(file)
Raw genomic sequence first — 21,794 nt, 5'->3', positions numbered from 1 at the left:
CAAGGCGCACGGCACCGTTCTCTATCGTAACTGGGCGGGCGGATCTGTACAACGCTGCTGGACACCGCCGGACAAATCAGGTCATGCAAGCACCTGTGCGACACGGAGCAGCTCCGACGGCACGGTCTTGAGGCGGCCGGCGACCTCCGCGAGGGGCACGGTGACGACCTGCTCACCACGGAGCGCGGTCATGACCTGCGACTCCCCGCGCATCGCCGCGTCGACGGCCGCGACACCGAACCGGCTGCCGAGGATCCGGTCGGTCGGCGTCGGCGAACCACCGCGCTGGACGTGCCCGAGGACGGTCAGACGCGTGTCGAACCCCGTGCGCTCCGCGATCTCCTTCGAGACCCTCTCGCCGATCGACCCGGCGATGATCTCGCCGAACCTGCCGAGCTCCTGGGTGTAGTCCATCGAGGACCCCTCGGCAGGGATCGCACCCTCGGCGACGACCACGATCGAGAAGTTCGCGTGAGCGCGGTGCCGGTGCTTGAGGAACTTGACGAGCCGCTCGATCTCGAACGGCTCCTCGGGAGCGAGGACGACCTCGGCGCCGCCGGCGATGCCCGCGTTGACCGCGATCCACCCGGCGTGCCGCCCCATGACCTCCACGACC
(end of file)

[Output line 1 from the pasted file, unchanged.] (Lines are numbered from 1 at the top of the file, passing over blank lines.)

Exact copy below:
Raw genomic sequence first — 21,794 nt, 5'->3', positions numbered from 1 at the left: